St. Joseph was an extremely sensitive man. “All of his senses tingled with the awareness of God’s presence everywhere.”(1)  Because he was a man of such sensitivity and faith, because he was so pure and close to God himself, he would surely soon have sensed God’s action in this circumstance of his life.  Joseph, as well as Mary, lived in an atmosphere of the spiritual.  They easily referred everything to God and saw everything as coming from God.  And so Joseph moved on, even if in a puzzled and confused way, to the wondering realization that somehow this situation must be an act of God.  You and I would not have come to this conclusion, but St. Joseph was a man of superior faith.  “He saw God in the light; he saw God in the darkness.”(2)  God was as present to him as the piece of wood in his hands.

   Even as Joseph was sure that his beloved fiancée was not guilty of sin, he was nevertheless in anguish over the mystery before him.  He felt he could not marry her, but he could shelter her with his silence  By not taking her before the law court, he gave testimony to Mary’s innocence  Yet he still felt he would have to “put her away privately”, since this was the most respectful and only solution he could think of with his human reasoning powers.  He made his decision trusting in God as his fiancée had.  God would bring this situation to His own good end, even if first they both had to go through deep suffering.  The two of them suffered and waited, neither one knowing fully what was in the other’s mind and heart.

   Why did Joseph want to “put Mary away privately” if he did not suspect sin?  If this pure woman is not a adulteress and this pregnancy does somehow come from God, then there would be reason enough to fear the awesomeness of what was taking place in the life of his betrothed.  God has in some unheard of manner brided his bride.  Could he dare intrude on what God was doing?  Could he claim a child that was not his own?  Surely he would have been filled with fear of God and with a sense of his own unworthiness.  Perhaps he felt like St. Peter at the miraculous catch of fish saying to Our Lord, “Depart from me for I am a sinful man”, or like Isaiah saying to the angel, “I held my peace:  I am a man of unclean lips.”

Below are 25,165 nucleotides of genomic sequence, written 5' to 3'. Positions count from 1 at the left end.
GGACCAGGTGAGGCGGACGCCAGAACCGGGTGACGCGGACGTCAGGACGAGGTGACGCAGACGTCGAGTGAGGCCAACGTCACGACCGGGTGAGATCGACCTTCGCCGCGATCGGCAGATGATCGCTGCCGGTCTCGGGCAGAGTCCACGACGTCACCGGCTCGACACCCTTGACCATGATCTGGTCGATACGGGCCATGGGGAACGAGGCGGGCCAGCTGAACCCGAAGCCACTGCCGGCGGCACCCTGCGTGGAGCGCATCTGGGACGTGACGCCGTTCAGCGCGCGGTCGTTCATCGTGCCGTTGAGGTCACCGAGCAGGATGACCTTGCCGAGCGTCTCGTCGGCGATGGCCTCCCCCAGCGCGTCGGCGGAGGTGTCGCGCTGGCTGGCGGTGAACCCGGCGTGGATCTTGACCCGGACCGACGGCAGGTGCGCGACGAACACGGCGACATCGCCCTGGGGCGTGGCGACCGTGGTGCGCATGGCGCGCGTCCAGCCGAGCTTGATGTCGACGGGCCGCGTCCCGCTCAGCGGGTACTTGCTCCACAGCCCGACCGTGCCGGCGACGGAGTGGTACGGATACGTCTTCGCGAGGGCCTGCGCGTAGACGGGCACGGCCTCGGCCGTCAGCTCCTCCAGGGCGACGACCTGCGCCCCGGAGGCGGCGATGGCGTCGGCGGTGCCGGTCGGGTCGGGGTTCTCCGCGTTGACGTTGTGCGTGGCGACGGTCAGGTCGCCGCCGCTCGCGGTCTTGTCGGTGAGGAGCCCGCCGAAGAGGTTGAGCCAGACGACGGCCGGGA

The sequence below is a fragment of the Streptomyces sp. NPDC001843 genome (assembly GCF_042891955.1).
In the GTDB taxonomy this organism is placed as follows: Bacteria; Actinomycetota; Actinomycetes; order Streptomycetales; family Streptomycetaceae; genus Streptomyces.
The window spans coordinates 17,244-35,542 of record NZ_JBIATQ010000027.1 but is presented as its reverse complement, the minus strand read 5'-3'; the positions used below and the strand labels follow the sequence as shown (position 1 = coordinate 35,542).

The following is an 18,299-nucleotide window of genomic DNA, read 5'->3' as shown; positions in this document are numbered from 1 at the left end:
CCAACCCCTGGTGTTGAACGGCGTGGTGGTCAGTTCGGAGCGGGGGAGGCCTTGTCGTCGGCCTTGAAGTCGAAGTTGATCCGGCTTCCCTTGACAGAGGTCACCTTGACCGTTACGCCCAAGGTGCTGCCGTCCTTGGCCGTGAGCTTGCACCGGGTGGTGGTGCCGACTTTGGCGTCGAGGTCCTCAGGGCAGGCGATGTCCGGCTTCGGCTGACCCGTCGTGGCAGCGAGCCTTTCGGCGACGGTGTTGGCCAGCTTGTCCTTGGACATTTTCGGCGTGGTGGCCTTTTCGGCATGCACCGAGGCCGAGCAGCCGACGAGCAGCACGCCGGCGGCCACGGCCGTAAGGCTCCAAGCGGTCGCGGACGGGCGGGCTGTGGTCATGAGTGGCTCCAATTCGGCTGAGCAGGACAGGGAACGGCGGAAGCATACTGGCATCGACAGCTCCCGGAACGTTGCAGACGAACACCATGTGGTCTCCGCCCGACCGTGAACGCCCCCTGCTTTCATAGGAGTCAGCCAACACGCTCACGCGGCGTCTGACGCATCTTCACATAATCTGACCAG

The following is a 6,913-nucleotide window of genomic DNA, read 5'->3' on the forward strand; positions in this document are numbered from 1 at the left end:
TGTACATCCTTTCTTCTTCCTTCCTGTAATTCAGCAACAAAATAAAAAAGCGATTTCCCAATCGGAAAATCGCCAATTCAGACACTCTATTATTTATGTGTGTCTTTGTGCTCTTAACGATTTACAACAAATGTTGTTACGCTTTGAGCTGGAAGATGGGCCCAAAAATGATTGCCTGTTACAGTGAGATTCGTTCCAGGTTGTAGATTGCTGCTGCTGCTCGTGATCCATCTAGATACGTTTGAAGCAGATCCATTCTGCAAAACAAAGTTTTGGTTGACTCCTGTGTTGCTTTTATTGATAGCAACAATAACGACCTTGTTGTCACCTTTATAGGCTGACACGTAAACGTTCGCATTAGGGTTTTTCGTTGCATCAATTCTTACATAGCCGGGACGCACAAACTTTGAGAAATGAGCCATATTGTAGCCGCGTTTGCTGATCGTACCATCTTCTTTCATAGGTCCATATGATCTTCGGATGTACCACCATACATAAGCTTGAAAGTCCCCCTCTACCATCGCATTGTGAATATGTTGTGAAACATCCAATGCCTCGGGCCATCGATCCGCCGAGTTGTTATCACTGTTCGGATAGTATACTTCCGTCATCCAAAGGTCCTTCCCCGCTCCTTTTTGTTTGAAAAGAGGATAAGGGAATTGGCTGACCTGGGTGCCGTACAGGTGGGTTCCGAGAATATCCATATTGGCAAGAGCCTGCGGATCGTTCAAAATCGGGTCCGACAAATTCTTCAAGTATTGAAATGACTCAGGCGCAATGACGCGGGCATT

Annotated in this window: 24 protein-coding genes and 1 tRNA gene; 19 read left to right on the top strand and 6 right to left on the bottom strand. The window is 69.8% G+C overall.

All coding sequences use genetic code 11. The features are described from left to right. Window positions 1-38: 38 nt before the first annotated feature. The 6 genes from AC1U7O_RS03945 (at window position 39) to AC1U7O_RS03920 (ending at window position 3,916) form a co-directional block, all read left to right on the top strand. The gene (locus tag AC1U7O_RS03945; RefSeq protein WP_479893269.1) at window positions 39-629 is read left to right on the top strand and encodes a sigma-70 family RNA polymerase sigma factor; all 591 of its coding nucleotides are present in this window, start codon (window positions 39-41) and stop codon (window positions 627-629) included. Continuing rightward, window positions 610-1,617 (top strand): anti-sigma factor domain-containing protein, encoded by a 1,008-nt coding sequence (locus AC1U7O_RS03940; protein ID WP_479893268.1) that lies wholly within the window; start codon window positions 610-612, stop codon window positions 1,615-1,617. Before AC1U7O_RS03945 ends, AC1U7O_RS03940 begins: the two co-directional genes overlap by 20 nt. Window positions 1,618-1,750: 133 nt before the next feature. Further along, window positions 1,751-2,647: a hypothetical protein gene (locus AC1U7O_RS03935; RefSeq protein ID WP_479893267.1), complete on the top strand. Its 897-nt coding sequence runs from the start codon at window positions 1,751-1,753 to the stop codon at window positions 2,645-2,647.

St. Bernard had this very same thought: “Joseph wanted to put Mary away for the same reason that made Peter seek to put away the Lord when he said, “Depart from me for I am a sinful man.”  St. Bernard also brings in the centurion who said, “Lord, I am not worthy to have you enter under my roof.”  Joseph felt he was not worthy to enter under the roof of marriage with God’s bride.

   All of this surely caused Joseph anguish as he considered putting away her whom he loved with all his heart.  He had decided that he would have to put her away not because he believed her to be guilty, but because he reverenced a profound mystery in her, one that he could not understand, to which he could only submit. Joseph’s heart must surely have broken at the very thought of giving up his bride-to-be.  But not for long because Joseph’s reasons were quick.  He would have come to a decision within a few days and, like Abraham, just at the moment when he was about to carry out his decision, an angel came to rescue him.  But not before he had suffered heartbreak.  We must not take from Joseph the glory of trial and suffering of which this event was undoubtedly the most searing in his life.  Joseph grew into new manhood from this suffering test.  It was a  test surpassing the test of Abraham when he was told to sacrifice his only son because the love between spouses is more intimately profound than the love between father and son.  And the love between these two extraordinarily pure spouses was an extraordinarily strong love.